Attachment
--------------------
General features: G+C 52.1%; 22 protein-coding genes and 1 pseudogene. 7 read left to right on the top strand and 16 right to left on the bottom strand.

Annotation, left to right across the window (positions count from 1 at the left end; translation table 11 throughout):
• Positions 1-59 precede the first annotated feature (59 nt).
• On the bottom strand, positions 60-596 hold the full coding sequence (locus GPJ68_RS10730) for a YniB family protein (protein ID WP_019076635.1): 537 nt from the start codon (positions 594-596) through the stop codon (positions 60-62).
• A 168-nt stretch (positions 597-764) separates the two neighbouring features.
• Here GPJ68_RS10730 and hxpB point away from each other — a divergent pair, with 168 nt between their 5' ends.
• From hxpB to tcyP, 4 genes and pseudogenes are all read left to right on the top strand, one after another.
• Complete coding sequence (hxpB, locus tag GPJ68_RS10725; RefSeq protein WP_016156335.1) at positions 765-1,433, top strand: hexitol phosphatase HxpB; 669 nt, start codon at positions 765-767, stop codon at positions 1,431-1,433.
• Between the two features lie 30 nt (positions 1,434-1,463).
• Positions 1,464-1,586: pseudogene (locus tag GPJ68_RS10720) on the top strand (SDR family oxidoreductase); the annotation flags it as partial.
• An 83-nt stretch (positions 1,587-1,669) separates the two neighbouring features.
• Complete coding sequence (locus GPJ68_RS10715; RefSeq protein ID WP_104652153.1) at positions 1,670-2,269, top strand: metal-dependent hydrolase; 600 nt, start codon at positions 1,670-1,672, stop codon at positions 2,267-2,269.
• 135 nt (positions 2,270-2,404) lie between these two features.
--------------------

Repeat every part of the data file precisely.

General features: G+C 52.1%; 22 protein-coding genes and 1 pseudogene. 7 read left to right on the top strand and 16 right to left on the bottom strand.

Annotation, left to right across the window (positions count from 1 at the left end; translation table 11 throughout):
• Positions 1-59 precede the first annotated feature (59 nt).
• On the bottom strand, positions 60-596 hold the full coding sequence (locus GPJ68_RS10730) for a YniB family protein (protein ID WP_019076635.1): 537 nt from the start codon (positions 594-596) through the stop codon (positions 60-62).
• A 168-nt stretch (positions 597-764) separates the two neighbouring features.
• Here GPJ68_RS10730 and hxpB point away from each other — a divergent pair, with 168 nt between their 5' ends.
• From hxpB to tcyP, 4 genes and pseudogenes are all read left to right on the top strand, one after another.
• Complete coding sequence (hxpB, locus tag GPJ68_RS10725; RefSeq protein WP_016156335.1) at positions 765-1,433, top strand: hexitol phosphatase HxpB; 669 nt, start codon at positions 765-767, stop codon at positions 1,431-1,433.
• Between the two features lie 30 nt (positions 1,434-1,463).
• Positions 1,464-1,586: pseudogene (locus tag GPJ68_RS10720) on the top strand (SDR family oxidoreductase); the annotation flags it as partial.
• An 83-nt stretch (positions 1,587-1,669) separates the two neighbouring features.
• Complete coding sequence (locus GPJ68_RS10715; RefSeq protein ID WP_104652153.1) at positions 1,670-2,269, top strand: metal-dependent hydrolase; 600 nt, start codon at positions 1,670-1,672, stop codon at positions 2,267-2,269.
• 135 nt (positions 2,270-2,404) lie between these two features.